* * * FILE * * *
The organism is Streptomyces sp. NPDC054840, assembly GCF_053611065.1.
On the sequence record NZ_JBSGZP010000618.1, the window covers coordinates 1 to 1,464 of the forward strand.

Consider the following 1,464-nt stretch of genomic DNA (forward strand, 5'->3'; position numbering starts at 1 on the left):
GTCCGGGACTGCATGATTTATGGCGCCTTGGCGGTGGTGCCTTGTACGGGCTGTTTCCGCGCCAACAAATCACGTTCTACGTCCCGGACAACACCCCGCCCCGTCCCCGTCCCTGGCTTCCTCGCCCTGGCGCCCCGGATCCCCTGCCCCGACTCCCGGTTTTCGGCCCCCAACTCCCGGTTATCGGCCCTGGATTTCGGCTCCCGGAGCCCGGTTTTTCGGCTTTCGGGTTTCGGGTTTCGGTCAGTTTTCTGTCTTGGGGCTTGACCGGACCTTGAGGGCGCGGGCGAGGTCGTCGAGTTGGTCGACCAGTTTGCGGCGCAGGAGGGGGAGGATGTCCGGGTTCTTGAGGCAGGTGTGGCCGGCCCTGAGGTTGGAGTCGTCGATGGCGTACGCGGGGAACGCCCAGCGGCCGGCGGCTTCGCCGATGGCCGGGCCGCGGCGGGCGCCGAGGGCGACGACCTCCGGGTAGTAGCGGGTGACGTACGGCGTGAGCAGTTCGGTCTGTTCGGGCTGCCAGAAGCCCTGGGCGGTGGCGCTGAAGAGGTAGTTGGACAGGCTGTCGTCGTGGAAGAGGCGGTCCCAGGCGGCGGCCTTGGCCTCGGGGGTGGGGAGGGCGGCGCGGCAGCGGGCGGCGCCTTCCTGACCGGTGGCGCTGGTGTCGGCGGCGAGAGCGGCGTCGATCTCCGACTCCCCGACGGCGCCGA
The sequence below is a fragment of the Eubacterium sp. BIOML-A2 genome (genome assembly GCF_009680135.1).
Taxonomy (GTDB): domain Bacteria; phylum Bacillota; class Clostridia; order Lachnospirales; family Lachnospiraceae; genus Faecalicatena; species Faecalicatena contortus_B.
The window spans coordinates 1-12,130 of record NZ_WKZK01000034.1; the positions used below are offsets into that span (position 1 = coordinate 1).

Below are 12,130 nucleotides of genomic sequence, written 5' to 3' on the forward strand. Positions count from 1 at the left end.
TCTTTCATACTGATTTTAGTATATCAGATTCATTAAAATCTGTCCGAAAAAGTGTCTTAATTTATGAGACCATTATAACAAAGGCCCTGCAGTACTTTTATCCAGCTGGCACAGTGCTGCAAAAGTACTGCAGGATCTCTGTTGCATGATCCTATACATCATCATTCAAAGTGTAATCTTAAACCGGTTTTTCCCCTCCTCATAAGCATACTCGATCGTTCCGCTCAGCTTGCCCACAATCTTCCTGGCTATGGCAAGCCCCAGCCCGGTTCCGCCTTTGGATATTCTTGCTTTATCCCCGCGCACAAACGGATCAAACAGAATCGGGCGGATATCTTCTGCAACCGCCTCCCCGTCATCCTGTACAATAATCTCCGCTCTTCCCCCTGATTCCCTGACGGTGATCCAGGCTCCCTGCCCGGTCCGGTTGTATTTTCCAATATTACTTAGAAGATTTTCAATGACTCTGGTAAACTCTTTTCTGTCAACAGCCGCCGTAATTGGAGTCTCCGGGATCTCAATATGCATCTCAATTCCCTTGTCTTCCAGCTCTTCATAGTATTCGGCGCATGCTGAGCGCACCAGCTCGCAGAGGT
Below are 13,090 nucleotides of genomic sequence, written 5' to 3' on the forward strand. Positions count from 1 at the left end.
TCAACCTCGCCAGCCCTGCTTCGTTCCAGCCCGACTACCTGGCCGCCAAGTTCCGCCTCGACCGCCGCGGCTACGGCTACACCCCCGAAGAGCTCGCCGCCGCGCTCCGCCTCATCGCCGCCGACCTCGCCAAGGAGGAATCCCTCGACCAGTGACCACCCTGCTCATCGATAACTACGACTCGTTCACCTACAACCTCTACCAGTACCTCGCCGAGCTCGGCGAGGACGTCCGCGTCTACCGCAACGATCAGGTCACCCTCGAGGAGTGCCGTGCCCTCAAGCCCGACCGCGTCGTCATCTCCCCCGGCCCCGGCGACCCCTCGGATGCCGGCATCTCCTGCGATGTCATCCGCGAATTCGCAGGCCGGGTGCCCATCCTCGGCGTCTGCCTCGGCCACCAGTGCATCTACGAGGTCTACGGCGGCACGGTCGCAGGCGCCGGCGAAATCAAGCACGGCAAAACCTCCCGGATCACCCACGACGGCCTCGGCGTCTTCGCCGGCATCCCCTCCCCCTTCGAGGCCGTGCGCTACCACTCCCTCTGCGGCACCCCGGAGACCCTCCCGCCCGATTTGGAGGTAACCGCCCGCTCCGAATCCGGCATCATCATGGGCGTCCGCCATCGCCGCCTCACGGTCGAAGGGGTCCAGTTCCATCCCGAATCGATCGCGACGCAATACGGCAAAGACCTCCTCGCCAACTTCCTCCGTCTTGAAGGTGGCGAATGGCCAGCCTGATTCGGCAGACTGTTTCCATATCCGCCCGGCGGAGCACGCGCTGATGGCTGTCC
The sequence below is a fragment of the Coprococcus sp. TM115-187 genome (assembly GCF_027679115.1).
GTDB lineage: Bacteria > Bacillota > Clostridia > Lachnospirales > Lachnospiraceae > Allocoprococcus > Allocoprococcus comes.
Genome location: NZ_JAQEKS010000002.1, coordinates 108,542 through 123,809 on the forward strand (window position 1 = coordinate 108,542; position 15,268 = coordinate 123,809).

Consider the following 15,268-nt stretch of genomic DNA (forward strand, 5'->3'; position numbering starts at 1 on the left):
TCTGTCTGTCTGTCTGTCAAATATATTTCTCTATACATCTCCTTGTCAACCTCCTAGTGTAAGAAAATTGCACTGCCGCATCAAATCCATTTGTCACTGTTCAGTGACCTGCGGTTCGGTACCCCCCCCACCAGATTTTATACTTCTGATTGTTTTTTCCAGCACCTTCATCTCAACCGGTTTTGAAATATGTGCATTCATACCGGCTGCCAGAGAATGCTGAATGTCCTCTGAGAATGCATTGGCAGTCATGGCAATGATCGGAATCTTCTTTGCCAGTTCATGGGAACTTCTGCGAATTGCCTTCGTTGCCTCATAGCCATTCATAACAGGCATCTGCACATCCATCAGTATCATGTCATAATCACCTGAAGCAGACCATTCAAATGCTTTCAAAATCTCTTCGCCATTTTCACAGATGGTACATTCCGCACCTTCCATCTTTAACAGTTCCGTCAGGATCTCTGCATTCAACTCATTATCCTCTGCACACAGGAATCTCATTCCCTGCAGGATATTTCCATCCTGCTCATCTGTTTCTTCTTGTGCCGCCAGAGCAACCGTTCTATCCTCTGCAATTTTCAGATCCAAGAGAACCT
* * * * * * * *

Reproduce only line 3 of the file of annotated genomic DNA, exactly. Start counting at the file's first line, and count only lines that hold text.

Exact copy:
Consider the following 1,464-nt stretch of genomic DNA (forward strand, 5'->3'; position numbering starts at 1 on the left):